Cord-cutting is not going away—a recent eMarketer survey suggested 6 million more TV viewers will ditch their traditional provider this year—but following a wave of second-quarter earnings results it appears there could be a sliver of light for traditional pay TV distributors, as the rate of video subscriber declines actually slowed, according to MoffettNathanson.
Overall, in Q2 the rate of traditional pay TV subscriber declines improved modestly, to 3.3 percent year over year from 3.4 percent in Q1, the firm found.
In a research note Monday, principal and senior analyst Craig Moffett acknowledged that the slight (one-tenth of 1 percent) improvement doesn’t prove a lasting turnaround for pay TV or that the cord-cutting trend is ending, but noted it does mark the second quarter in a row that the industry posted fewer subscriber losses than in the year ago period and the first consecutive improvement in four years.
“A consensus had emerged that things could only get worse. Fast,” Moffett wrote. “That view now appears to have been too bearish. Too bearish for Cable. Too bearish for Media.”
Altice USA is an operator that managed to improve video losses in the second quarter, on Thursday reporting a loss of about 24,000 video customers compared to 37,000 a year prior. Charter too stemmed losses, shedding 73,000 pay TV customers in Q2, compared to 91,000 in 2017.
When the firm’s subscriber estimates for virtual MVPDs like Hulu Live, YouTube TV, Sling TV and DirecTV Now are included, it found that the total number of live pay TV subscriptions actually grew year over year, for the first time since 2012, to 0.1 percent. Though the figures could have been boosted by an increase in the number of occupied U.S. households, which increased by 500,000 during the quarter, up from essentially zero a year ago, according to Moffett.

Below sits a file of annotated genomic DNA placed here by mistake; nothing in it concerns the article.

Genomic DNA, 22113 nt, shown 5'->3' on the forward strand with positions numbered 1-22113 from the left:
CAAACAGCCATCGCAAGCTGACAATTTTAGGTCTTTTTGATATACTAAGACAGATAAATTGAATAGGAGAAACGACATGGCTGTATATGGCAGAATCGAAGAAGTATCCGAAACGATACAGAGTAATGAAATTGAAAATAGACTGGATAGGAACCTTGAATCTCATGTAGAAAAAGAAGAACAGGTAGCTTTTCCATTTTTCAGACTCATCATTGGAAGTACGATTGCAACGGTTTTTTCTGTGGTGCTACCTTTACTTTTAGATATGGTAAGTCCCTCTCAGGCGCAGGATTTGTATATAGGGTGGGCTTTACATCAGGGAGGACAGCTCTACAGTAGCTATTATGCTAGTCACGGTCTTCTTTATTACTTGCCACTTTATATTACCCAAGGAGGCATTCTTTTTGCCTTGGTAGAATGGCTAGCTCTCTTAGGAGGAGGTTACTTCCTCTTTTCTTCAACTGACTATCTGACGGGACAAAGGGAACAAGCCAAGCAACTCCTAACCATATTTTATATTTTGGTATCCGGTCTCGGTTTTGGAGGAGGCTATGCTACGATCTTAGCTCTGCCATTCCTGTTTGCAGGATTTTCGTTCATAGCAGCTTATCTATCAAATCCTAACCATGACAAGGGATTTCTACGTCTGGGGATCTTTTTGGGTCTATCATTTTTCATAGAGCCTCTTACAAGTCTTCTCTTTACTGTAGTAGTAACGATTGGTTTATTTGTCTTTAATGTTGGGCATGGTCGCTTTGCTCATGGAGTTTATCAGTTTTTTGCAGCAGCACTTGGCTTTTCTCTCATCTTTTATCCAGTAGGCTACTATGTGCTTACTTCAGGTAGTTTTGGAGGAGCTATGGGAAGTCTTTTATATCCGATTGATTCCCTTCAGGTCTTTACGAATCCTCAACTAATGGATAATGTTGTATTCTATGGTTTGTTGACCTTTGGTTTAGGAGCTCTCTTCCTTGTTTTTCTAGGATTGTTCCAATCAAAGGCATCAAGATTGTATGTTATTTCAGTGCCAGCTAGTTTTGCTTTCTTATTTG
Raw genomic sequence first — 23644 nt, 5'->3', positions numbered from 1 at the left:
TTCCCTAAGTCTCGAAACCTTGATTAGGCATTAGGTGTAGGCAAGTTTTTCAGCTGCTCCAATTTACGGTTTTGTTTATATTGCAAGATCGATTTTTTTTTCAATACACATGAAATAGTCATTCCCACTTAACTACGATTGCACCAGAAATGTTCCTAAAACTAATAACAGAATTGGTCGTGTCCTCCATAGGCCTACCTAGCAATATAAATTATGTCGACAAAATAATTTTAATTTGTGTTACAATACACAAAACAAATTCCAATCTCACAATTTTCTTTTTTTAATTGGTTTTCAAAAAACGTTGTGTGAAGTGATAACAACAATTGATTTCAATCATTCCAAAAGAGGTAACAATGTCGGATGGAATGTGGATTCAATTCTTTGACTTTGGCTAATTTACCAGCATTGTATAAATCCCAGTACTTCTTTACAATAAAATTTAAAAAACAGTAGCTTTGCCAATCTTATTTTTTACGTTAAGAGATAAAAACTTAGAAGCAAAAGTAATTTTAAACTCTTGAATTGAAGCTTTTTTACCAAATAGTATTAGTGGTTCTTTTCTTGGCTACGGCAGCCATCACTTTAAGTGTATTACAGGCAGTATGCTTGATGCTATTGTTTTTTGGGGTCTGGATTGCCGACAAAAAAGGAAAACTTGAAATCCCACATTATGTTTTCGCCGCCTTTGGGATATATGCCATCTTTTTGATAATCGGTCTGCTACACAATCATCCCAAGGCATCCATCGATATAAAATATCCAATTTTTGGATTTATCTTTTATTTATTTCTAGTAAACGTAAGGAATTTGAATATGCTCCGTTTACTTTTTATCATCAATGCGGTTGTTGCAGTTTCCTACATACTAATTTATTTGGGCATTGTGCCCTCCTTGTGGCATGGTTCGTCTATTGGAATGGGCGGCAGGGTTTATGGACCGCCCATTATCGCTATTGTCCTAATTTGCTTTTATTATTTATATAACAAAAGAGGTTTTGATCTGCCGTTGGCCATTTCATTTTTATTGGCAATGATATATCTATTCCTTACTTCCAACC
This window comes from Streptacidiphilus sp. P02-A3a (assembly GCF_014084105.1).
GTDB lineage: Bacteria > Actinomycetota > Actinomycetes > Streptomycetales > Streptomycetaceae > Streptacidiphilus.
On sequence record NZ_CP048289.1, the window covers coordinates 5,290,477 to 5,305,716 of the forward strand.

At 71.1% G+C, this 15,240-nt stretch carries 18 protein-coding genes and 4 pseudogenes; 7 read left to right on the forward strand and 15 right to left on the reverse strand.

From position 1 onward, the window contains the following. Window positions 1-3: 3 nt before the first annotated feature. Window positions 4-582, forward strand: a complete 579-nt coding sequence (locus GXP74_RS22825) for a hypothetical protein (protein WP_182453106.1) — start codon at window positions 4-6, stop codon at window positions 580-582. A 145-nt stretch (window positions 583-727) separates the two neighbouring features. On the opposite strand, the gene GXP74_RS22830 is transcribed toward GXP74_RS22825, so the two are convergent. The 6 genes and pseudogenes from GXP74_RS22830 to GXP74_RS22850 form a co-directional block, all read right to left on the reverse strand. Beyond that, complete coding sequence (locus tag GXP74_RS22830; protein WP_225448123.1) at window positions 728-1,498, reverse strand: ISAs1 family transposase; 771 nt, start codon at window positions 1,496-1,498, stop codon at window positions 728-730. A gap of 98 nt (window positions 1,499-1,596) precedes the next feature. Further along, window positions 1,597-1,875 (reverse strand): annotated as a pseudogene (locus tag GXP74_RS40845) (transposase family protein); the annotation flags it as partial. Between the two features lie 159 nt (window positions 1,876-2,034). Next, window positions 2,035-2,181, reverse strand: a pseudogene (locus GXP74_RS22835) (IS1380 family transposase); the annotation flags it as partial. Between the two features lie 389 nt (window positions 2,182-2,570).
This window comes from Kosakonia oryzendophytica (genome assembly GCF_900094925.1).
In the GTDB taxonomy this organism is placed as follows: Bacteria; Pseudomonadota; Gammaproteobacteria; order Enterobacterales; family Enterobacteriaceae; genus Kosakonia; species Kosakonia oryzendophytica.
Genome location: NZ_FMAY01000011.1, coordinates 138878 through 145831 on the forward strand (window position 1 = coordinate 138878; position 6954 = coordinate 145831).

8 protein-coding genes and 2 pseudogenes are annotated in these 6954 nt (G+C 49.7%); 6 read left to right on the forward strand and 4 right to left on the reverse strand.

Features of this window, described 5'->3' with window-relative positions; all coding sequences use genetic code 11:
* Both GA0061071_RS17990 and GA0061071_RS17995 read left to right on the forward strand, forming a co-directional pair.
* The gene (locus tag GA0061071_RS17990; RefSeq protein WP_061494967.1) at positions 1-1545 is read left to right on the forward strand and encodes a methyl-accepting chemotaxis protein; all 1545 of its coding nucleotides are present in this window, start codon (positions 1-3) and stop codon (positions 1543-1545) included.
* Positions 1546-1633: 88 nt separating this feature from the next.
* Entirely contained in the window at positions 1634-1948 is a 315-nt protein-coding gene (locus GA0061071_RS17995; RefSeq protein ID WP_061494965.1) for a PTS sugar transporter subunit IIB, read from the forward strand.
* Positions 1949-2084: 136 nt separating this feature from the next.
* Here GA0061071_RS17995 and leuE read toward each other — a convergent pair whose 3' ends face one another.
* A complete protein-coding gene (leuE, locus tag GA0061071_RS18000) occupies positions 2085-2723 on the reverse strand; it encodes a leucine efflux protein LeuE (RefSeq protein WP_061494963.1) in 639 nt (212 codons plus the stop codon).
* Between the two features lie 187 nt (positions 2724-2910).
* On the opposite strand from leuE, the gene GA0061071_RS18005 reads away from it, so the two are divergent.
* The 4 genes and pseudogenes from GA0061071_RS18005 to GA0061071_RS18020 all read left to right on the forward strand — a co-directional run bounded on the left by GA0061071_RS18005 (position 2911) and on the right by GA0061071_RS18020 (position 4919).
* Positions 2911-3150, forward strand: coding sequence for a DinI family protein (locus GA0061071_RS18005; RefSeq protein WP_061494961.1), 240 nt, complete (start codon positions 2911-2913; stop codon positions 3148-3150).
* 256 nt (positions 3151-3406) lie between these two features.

Traditional pay TV distributors lost 849,000 subscribers during the period, compared to 973,000 in the second quarter of 2017.
MoffettNathanson estimates the major virtual MVPDs collectively added 691,000 subscribers in the quarter, though a number of the services do not report customer tallies.
AT&T reported adding 342,000 DirecTV Now subscribers in the second quarter for a total of 1.8 million, while Dish’s Sling TV only added about 41,000, ending the period with 2.34 million OTT customers.
The firm also indicated that the conversion rate – or the rate that subscribers swap out traditional pay TV for a vMVPD subscription—is important to watch, particularly for programmers, and remains at a healthy high level of about 85 percent. But it is still to be seen if those rates are sustainable, Moffett wrote, as one argument indicates cord-cutting started long before vMVPDs existed and current subscriptions could signal pent-up demand, meaning a drop in conversion rates later.
On the other hand, the high conversion rate could simply be because more customers are eschewing their traditional pay TV service for lower-priced vMVPDs, and if so the rates will be maintained, according to Moffett.
“It will take some time before we can say with any certainty which of these two arguments is closer to the mark,” Moffett wrote.
He noted the figures are for period that ended right before a number of vMVPDs raised prices, including Sony’s PlayStation Vue and DirecTV Now, by $5 or 14 percent on average, so it’s still in question whether rising prices will impact customers’ decision to jump ship.